Education and Spontaneous Learning

We give you examples of being receptive to the world around you and learning to see and hear as a form of education:

There is a show on PBS called Stories from the Stage. People come forward to a microphone on a stage and tell personal stories from their past, stories that they consider important, informative, educational (in the widest sense), and usable by the listener. One of the early “people at the mic” on stage is a teenage girl who says something, in a plaintive sorrowful voice, like: “I have been waiting far too long…to wait for someone…to see me.”

This perplexed girl is unwittingly raising the question of a deep human hunger: the hunger for “personhood.” At a young age, this primordial hunger expresses itself as somebody befriending me (i.e., the speaker needs a real friend) so that the befriended person comes into clearer focus to themselves, achieving personhood.

Very intelligent philosophers like Emmanuel Levinas of France have spent their entire lives trying to understand the connections between countenances (how a person “wears a face”), personhood, interactive life, etc.

In his book, The Face of the Other (the girl wants somebody to notice her and her face and like her and “smile upon her”) Levinas has a deep analysis of all these human yearnings and self-definitional journeys and quests:

“The Face of the Other” is an evocative phrase used by Emmanuel Levinas, an important twentieth-century philosopher.

  • “Other” (sometimes capitalized, sometimes not) usually translates the French word autrui, which means “the other person” or “someone else” (other than oneself). It is thus the personal other, the other person, whoever it is, that each of us encounters directly, or experiences the traces of, every day. Of course, we encounter a multiplicity of others, but Levinas more often uses the singular “other” to emphasize that we encounter others one at a time, face to face.
  • By “face,” Levinas means the human face (or in French, visage), but not thought of or experienced as a physical or aesthetic object. Rather, the first, usual, unreflective encounter with the face is the living presence of another person.

Thus, when we come “face to face” with another person, the experience is a social and ethical one (rather than intellectual, aesthetic, or merely physical). “Living presence,” for Levinas, would imply that the other person (as someone genuinely other than myself) is exposed to me—that is, is vulnerably present—and expresses him or herself simply by being there as an undeniable reality that I cannot reduce to images or ideas in my head.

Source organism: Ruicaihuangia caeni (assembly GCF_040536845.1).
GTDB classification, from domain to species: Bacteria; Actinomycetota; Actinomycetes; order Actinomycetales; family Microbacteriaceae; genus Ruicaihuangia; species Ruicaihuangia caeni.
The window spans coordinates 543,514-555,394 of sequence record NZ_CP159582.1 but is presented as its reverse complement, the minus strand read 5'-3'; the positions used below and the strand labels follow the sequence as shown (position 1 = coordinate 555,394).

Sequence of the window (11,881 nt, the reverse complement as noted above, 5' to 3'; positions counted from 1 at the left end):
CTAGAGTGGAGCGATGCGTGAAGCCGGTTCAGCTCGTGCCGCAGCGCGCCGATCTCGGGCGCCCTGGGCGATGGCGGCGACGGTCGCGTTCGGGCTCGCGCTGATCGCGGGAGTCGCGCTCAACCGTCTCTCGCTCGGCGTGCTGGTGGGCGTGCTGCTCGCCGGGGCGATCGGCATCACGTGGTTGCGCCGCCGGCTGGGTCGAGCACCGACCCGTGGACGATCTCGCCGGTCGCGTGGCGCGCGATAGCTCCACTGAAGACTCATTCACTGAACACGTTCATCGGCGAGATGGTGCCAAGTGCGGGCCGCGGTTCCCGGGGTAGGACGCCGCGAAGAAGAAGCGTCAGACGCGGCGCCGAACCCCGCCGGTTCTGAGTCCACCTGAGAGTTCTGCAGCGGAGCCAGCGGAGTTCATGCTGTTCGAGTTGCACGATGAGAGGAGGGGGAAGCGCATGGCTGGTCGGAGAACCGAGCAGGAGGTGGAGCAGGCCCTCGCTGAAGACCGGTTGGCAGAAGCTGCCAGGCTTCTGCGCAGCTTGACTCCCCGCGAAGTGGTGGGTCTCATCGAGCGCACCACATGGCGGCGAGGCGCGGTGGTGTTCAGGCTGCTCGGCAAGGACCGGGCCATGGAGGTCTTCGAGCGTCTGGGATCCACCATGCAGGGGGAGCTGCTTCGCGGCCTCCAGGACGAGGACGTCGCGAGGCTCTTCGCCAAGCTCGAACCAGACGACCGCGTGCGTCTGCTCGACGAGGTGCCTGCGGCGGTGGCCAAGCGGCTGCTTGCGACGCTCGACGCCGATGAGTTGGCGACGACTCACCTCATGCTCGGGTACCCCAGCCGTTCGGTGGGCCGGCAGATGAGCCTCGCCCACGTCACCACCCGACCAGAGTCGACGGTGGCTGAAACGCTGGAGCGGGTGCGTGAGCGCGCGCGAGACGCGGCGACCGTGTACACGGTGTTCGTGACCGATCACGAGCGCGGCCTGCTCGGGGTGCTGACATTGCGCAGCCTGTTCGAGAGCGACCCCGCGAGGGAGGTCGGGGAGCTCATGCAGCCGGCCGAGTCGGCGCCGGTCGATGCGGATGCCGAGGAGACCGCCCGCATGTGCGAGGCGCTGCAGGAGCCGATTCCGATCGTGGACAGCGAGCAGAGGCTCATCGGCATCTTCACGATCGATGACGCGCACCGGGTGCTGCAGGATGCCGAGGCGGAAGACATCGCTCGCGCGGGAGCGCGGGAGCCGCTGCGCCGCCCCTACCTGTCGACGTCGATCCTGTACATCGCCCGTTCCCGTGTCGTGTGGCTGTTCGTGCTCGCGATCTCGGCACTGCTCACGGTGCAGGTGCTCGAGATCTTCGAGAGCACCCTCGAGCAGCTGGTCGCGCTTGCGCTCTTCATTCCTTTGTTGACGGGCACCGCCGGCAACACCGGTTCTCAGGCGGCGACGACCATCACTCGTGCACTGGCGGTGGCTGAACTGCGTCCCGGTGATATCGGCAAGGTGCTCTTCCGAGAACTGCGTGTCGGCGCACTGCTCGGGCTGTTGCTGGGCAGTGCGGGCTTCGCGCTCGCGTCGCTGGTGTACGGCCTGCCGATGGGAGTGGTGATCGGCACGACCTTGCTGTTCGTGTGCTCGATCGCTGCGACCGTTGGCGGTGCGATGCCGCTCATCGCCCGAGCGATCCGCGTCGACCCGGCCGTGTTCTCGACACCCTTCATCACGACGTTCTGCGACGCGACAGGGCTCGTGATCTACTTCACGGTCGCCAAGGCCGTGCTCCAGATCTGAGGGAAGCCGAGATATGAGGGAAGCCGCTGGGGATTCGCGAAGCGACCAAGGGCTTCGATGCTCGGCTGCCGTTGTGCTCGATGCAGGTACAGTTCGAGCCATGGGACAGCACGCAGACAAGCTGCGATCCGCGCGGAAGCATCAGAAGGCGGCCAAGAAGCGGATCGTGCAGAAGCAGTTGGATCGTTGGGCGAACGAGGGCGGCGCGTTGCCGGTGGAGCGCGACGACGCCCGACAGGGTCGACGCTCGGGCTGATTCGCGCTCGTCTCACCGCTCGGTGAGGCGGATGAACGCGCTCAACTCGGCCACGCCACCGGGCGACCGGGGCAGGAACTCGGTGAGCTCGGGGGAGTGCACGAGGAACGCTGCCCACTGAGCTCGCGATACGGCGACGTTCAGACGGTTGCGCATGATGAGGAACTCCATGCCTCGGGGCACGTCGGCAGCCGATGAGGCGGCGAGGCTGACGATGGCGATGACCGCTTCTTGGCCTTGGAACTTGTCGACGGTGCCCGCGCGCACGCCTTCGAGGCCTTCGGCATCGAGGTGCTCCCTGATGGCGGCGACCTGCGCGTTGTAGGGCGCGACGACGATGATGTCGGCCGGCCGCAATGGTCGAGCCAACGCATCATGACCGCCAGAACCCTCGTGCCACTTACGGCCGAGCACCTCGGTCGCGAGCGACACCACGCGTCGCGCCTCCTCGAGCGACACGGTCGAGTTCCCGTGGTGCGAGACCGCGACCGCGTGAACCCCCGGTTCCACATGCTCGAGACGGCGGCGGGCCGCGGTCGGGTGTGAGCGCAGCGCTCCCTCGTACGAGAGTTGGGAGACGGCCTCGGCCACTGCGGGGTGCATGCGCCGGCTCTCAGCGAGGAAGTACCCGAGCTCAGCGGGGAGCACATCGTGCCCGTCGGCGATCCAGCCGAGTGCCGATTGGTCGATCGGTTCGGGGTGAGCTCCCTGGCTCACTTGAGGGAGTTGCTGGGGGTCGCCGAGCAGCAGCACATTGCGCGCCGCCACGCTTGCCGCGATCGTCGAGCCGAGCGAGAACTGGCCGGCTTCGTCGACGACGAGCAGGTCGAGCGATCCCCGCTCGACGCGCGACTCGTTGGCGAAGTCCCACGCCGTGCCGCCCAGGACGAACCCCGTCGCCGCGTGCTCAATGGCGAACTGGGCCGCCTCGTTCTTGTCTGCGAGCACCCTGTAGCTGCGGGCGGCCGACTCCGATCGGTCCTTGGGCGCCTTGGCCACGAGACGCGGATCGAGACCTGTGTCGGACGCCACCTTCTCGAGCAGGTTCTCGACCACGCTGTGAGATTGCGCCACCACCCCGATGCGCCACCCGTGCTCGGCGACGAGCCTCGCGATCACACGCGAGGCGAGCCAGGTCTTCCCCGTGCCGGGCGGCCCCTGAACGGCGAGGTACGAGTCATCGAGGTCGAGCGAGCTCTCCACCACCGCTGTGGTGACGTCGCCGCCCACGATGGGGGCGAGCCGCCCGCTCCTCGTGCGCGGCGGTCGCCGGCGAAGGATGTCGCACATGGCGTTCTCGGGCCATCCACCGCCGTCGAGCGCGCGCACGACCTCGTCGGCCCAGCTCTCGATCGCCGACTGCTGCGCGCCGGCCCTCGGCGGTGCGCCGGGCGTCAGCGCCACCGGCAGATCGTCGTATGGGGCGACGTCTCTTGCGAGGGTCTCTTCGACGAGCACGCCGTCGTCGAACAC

This impossibility of capturing the other conceptually or otherwise reveals the other’s “infinity” (i.e., irreducibility to a finite [bounded] entity over which I can have power).

The other person is, of course, exposed and expressive in other ways than through the literal face (e.g., through speech, gesture, action, and bodily presence generally), but the face is the most exposed, most vulnerable, and most expressive aspect of the other’s presence.

Thus, a student could be channel surfing on TV, observe this young girl saying these things on Stories from the Stage, and expand one’s understanding of this entire set of hungers and self-identity efforts and go (say) from the moment of TV watching to reading Levinas.

This is a simple example from the current world of TV where a certain particular “cri de coeur” (French: “cry from the heart”) of a girl you don’t know at all could deepen and widen your understanding by following the thread to Levinas and other profound people. The girl’s plaint where she’s “waiting for someone to see me” becomes much deeper and can be understood on a larger canvas which is exactly what we want.

Many experiences from daily life, from walking around, from moments on TV, from tiny incidents, can be pathways to higher understanding and learning if you can see and hear “with the third eye and the third ear.” (Theodore Reik talks about “listening with the third ear.”)

Education is a kind of “applied awareness.”